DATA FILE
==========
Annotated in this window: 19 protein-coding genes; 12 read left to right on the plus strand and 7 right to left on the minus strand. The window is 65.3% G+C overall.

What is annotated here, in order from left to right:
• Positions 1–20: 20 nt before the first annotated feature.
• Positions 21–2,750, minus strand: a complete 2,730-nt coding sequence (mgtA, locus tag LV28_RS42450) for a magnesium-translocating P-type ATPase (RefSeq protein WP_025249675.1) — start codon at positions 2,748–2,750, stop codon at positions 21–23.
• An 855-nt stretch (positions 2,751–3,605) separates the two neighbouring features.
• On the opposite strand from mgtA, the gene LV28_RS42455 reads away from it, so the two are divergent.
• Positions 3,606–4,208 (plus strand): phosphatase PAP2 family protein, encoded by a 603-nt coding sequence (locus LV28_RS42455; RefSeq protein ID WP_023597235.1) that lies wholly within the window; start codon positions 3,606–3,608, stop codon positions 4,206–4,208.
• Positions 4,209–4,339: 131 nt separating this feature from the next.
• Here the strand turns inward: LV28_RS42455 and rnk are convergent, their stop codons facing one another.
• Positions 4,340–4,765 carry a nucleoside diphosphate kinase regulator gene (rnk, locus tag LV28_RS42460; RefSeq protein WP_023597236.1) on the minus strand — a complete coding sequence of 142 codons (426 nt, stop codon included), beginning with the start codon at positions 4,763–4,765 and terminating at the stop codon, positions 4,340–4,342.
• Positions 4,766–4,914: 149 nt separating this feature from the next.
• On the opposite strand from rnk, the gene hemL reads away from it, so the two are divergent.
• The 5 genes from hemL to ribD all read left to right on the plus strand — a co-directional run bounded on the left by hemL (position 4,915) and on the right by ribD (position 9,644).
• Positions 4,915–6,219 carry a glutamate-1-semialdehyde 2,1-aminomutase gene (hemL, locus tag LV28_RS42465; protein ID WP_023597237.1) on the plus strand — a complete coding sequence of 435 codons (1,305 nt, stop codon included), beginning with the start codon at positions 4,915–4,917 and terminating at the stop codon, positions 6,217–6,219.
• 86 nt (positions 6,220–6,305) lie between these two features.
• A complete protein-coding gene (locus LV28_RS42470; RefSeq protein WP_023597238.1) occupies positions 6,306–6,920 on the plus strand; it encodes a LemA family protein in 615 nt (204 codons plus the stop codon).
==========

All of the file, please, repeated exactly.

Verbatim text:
Annotated in this window: 19 protein-coding genes; 12 read left to right on the plus strand and 7 right to left on the minus strand. The window is 65.3% G+C overall.

What is annotated here, in order from left to right:
• Positions 1–20: 20 nt before the first annotated feature.
• Positions 21–2,750, minus strand: a complete 2,730-nt coding sequence (mgtA, locus tag LV28_RS42450) for a magnesium-translocating P-type ATPase (RefSeq protein WP_025249675.1) — start codon at positions 2,748–2,750, stop codon at positions 21–23.
• An 855-nt stretch (positions 2,751–3,605) separates the two neighbouring features.
• On the opposite strand from mgtA, the gene LV28_RS42455 reads away from it, so the two are divergent.
• Positions 3,606–4,208 (plus strand): phosphatase PAP2 family protein, encoded by a 603-nt coding sequence (locus LV28_RS42455; RefSeq protein ID WP_023597235.1) that lies wholly within the window; start codon positions 3,606–3,608, stop codon positions 4,206–4,208.
• Positions 4,209–4,339: 131 nt separating this feature from the next.
• Here the strand turns inward: LV28_RS42455 and rnk are convergent, their stop codons facing one another.
• Positions 4,340–4,765 carry a nucleoside diphosphate kinase regulator gene (rnk, locus tag LV28_RS42460; RefSeq protein WP_023597236.1) on the minus strand — a complete coding sequence of 142 codons (426 nt, stop codon included), beginning with the start codon at positions 4,763–4,765 and terminating at the stop codon, positions 4,340–4,342.
• Positions 4,766–4,914: 149 nt separating this feature from the next.
• On the opposite strand from rnk, the gene hemL reads away from it, so the two are divergent.
• The 5 genes from hemL to ribD all read left to right on the plus strand — a co-directional run bounded on the left by hemL (position 4,915) and on the right by ribD (position 9,644).
• Positions 4,915–6,219 carry a glutamate-1-semialdehyde 2,1-aminomutase gene (hemL, locus tag LV28_RS42465; protein ID WP_023597237.1) on the plus strand — a complete coding sequence of 435 codons (1,305 nt, stop codon included), beginning with the start codon at positions 4,915–4,917 and terminating at the stop codon, positions 6,217–6,219.
• 86 nt (positions 6,220–6,305) lie between these two features.
• A complete protein-coding gene (locus LV28_RS42470; RefSeq protein WP_023597238.1) occupies positions 6,306–6,920 on the plus strand; it encodes a LemA family protein in 615 nt (204 codons plus the stop codon).